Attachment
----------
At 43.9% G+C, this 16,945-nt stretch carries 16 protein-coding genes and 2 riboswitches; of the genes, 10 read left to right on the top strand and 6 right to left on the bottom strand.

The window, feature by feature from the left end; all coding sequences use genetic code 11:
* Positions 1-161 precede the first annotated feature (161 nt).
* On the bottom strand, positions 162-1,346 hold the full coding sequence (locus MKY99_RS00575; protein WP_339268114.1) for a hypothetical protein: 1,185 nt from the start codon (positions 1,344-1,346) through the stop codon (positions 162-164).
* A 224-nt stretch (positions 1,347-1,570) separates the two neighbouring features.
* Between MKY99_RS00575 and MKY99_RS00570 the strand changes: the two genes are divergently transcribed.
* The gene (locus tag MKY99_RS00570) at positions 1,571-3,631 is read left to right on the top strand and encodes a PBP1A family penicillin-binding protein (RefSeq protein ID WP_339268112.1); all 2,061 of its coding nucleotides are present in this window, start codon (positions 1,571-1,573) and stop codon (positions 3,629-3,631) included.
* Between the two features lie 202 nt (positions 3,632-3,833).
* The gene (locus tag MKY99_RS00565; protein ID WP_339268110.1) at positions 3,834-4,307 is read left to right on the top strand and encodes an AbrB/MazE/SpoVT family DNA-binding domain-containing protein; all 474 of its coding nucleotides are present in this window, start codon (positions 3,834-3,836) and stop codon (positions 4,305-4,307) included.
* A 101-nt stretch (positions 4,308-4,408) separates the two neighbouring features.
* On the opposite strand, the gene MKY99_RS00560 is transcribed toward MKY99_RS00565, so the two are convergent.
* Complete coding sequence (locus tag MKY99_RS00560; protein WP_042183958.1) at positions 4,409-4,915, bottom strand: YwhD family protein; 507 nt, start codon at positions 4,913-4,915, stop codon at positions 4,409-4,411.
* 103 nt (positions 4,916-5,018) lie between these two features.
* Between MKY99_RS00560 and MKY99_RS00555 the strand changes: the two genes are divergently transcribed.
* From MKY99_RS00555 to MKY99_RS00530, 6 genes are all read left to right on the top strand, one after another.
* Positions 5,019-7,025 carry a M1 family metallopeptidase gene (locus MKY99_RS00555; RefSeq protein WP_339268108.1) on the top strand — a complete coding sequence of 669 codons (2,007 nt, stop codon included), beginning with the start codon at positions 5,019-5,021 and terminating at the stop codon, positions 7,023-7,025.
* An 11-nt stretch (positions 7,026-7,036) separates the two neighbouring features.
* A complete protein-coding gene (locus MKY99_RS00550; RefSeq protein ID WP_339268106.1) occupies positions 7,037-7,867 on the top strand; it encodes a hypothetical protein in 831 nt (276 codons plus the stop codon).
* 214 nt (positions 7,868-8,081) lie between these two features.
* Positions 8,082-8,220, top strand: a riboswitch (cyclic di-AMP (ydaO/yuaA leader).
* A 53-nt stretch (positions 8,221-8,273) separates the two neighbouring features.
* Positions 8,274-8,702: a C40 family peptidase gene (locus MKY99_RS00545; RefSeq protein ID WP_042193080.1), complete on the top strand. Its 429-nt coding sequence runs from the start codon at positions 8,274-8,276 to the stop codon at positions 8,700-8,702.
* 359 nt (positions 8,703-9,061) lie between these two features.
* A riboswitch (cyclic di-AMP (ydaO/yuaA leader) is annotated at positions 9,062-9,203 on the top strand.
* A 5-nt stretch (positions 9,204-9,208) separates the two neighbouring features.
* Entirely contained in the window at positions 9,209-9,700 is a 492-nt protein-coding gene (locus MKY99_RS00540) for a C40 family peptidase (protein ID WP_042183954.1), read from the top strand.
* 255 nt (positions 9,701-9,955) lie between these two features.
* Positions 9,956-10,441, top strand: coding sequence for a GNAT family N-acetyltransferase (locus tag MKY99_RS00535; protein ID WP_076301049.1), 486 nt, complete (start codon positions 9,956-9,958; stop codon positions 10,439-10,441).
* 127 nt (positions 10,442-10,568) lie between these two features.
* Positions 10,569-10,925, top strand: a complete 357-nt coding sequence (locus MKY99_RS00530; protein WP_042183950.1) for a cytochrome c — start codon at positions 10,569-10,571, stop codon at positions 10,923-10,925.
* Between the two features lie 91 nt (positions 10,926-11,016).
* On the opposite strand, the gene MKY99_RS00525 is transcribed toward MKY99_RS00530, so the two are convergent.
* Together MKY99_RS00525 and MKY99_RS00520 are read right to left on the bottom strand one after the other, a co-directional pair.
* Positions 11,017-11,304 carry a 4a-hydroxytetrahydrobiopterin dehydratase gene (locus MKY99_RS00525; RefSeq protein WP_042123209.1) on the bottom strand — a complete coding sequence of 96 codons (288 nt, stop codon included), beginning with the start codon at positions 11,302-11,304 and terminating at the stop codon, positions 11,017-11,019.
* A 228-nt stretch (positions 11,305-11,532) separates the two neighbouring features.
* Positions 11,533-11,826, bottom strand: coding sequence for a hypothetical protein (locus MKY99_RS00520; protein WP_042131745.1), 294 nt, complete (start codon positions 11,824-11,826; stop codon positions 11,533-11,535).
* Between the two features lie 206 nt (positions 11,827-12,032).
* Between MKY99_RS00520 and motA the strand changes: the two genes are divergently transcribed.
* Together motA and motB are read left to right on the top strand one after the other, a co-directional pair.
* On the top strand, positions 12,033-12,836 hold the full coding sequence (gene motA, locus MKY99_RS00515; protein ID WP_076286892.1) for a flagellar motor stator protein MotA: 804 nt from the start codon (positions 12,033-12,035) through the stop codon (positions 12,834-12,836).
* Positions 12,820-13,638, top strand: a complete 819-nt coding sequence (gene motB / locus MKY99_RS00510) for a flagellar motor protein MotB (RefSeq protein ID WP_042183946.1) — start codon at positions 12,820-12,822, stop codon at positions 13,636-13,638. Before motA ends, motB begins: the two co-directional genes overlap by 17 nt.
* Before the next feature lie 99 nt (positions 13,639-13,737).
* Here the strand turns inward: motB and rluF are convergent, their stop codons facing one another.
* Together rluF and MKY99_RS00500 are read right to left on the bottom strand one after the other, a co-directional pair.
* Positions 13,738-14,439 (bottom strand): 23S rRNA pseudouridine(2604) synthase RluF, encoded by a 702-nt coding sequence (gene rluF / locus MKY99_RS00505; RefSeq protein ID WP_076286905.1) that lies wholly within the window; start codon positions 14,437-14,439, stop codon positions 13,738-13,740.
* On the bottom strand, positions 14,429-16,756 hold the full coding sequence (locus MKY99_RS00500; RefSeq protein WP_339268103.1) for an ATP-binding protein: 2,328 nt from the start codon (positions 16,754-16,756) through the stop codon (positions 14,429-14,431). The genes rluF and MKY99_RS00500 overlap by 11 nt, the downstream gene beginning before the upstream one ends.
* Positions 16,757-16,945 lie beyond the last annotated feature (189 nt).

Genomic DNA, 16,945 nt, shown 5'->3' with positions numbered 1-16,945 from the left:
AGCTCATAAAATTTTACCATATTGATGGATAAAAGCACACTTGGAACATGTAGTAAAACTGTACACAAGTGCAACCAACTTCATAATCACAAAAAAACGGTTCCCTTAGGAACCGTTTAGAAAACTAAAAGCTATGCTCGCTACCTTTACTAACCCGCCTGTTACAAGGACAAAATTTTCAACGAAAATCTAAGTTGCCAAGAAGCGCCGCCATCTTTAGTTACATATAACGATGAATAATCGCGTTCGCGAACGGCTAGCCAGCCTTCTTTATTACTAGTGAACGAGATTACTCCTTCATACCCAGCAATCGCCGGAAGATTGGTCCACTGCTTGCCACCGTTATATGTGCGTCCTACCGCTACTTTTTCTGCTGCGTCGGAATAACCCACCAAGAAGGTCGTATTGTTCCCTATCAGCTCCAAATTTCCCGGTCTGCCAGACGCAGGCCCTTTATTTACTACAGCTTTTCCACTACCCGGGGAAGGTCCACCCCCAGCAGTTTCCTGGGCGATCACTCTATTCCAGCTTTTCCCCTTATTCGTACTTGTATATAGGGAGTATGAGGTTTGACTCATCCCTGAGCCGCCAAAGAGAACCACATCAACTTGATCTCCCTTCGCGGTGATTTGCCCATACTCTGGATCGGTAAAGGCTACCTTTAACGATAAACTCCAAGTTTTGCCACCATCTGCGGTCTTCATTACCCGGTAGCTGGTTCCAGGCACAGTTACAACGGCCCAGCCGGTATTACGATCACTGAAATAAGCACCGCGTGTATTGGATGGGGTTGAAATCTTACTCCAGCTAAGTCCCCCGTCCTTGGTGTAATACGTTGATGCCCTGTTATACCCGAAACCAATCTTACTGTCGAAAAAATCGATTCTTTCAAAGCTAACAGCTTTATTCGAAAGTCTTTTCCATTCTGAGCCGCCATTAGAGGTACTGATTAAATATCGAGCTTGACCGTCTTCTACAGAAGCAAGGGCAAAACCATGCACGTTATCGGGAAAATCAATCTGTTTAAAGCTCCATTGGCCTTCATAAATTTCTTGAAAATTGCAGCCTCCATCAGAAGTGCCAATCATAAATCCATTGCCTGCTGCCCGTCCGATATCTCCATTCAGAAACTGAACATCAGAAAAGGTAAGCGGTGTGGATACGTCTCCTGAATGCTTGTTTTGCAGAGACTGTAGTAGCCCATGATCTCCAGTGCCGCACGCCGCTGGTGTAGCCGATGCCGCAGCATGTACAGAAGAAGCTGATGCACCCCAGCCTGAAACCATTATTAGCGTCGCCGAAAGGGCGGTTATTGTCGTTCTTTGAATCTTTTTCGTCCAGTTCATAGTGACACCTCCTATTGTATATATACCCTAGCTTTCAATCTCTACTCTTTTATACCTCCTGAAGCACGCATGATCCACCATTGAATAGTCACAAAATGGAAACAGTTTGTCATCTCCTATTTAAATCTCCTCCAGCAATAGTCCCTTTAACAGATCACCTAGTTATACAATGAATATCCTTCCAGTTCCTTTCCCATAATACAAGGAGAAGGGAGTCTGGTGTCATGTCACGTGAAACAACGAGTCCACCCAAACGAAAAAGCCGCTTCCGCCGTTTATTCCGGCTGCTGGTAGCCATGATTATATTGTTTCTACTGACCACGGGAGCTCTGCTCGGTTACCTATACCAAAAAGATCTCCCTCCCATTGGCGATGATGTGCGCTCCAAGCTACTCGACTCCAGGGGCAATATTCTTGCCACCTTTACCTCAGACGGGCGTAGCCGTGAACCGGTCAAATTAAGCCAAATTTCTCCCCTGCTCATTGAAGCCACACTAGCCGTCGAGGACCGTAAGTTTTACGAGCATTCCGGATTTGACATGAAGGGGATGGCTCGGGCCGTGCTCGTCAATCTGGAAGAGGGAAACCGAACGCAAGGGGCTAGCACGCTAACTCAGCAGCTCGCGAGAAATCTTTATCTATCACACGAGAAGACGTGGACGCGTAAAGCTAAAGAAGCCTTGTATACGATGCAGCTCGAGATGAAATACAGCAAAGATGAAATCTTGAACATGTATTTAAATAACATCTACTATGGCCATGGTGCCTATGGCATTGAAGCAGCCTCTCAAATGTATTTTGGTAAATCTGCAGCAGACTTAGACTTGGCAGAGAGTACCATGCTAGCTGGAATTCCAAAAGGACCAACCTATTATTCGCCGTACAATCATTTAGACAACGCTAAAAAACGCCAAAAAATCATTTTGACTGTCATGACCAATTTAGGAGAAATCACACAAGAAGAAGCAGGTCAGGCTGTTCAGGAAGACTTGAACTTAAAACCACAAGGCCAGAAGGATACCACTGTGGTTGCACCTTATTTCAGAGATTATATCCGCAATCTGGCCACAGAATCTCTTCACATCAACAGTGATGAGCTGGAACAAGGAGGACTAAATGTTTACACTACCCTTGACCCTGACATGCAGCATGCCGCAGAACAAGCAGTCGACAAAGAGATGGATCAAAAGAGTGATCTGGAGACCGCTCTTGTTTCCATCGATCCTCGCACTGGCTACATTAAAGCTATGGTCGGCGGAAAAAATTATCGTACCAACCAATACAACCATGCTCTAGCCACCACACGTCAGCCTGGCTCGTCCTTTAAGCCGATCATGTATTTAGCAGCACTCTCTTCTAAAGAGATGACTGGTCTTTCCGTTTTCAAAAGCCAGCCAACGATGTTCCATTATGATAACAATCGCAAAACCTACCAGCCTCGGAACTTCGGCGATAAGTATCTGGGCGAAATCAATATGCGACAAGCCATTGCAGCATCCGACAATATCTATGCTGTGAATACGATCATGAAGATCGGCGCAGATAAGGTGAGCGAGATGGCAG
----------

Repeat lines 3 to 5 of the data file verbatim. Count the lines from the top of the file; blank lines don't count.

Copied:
* Positions 1-161 precede the first annotated feature (161 nt).
* On the bottom strand, positions 162-1,346 hold the full coding sequence (locus MKY99_RS00575; protein WP_339268114.1) for a hypothetical protein: 1,185 nt from the start codon (positions 1,344-1,346) through the stop codon (positions 162-164).
* A 224-nt stretch (positions 1,347-1,570) separates the two neighbouring features.